4. Meathead Goes to Washington - Rob Reiner, better known as “Meathead” from All in the Family, bought a place at the front of the line for the oral argument for Hollingsworth v. Perry, the California Proposition 8 case concerning same-sex marriage. It’s not really fair to refer to him as simply Meathead, after all he was later the director of movies like This is Spinal Tap, The Princes Bride, When Harry Met Sally, A Few Good Men, and The Bucket List, but when someone has a great nickname like “Meathead,” even if it’s for a fictional character, I tend to stick with it.
3. “Some Old Pilgrim” – A Saturday Nights live sketch this Spring about a gameshow called Game of Game of Thrones made light of how much the contestants on the show knew about HBO’s Game of Thrones, but how little they knew about the real world. One contestant, portrayed by Zach Galafianakakakakakis was shown a picture of Ruth Bader Ginsburg and asked who it was. His response: “Some old Pilgrim?” Would some old Pilgrim have a personal trainer? I think not. Watch your back, Zach.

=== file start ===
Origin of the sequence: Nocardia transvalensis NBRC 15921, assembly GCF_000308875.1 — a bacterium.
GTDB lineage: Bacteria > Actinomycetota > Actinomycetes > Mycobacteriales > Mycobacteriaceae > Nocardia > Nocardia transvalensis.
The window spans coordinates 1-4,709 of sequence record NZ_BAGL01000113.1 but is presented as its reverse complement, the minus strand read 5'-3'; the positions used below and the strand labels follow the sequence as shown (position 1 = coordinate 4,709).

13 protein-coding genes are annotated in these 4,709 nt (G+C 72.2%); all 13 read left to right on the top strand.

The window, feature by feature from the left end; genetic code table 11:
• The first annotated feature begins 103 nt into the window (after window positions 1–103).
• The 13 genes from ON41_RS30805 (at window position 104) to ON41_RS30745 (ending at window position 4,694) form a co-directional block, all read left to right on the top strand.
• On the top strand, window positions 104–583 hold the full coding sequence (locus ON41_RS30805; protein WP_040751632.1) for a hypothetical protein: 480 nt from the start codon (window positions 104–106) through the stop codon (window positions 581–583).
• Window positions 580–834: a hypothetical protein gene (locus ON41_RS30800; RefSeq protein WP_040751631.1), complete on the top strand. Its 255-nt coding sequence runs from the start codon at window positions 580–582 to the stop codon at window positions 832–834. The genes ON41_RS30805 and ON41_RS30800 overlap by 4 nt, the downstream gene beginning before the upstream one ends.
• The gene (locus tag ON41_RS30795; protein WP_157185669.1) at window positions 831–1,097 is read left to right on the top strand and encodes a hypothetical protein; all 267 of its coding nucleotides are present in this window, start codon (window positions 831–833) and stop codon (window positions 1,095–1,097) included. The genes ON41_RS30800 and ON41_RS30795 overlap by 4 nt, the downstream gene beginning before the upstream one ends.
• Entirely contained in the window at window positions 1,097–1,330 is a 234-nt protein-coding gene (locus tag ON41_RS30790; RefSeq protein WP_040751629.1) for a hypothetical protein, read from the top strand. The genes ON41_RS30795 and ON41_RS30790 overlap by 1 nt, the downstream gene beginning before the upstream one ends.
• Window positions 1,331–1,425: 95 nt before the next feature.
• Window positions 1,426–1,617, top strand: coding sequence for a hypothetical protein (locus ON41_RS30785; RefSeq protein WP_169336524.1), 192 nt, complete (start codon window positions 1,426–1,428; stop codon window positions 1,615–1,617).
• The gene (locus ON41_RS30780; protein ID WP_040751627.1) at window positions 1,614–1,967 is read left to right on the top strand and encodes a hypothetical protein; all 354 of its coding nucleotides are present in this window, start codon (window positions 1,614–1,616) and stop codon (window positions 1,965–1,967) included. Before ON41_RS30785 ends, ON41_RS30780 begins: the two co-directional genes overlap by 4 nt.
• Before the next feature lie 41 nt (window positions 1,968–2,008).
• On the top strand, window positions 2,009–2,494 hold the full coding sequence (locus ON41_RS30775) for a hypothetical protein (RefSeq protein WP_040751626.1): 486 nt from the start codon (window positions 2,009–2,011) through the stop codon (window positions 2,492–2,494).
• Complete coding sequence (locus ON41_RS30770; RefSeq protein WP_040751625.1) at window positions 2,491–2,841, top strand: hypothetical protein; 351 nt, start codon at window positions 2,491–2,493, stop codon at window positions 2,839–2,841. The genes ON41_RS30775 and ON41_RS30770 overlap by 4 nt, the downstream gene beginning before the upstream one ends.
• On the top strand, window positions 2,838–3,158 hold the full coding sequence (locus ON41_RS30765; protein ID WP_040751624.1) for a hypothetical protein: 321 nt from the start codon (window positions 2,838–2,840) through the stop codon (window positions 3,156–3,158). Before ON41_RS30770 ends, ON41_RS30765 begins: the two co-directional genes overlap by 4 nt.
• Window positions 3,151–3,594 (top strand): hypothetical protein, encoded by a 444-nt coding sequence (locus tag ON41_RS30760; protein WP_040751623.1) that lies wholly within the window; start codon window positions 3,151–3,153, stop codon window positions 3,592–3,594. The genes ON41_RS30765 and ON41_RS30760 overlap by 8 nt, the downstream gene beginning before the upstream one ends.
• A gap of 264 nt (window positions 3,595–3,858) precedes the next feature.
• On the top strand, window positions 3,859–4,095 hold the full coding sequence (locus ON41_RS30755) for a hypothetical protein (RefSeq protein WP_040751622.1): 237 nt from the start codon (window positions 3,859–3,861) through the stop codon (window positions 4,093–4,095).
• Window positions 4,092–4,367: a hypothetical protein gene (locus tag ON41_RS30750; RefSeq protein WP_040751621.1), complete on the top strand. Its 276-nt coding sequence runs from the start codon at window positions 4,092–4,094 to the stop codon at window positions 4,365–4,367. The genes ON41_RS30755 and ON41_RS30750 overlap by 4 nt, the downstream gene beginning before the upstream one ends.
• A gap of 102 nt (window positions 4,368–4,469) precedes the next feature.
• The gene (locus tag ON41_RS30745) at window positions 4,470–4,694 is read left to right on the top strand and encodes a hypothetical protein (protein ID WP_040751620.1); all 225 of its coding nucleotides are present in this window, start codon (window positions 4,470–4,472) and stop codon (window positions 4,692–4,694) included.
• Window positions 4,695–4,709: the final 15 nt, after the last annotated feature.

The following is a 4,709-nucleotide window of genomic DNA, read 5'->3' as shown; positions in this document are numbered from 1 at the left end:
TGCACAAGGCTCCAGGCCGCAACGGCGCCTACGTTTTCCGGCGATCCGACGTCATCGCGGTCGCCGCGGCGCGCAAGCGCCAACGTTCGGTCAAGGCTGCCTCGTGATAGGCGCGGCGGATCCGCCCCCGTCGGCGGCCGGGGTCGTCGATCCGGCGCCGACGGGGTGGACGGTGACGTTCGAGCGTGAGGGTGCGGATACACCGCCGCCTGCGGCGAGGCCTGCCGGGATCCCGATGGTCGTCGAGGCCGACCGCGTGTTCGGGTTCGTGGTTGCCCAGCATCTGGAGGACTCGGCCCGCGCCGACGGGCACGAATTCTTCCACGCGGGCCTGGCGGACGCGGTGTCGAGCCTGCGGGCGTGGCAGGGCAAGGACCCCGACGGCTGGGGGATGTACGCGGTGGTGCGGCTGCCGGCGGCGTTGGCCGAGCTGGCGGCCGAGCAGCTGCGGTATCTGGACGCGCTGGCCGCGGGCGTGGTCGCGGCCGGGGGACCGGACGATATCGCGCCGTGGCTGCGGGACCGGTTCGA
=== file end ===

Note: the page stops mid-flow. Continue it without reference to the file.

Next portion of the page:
2. Is Jenny There? – In American Trucking Associations v. Los Angeles, a case involving federal preemption of parking rules at the Port of Los Angeles (hey, wake up, I’m still talking), Justice Kagan included the Greatest Cultural Reference in the History of Supreme Court Opinions. I do not use this phrase lightly, and if I do my job here, it will become quite clear how well-deserved this label is.
On Page 2 of her opinion, Justice Kagan was discussing a Port of Los Angeles requirement that required trucking companies to “affix a placard on each truck with a phone number for reporting environmental or safety concerns (“You’ve seen the type: “How am I driving? 213-867-5309.”) I’m somewhat embarrassed to admit that when I first saw the phone number, I thought “gee, it’s surprising that she’d use a real phone number.” But much like a number beginning with “555,” 867-5309 is likely not a real number for anyone. And anyone who used to have that phone number has Tommy Tutone to thank for that.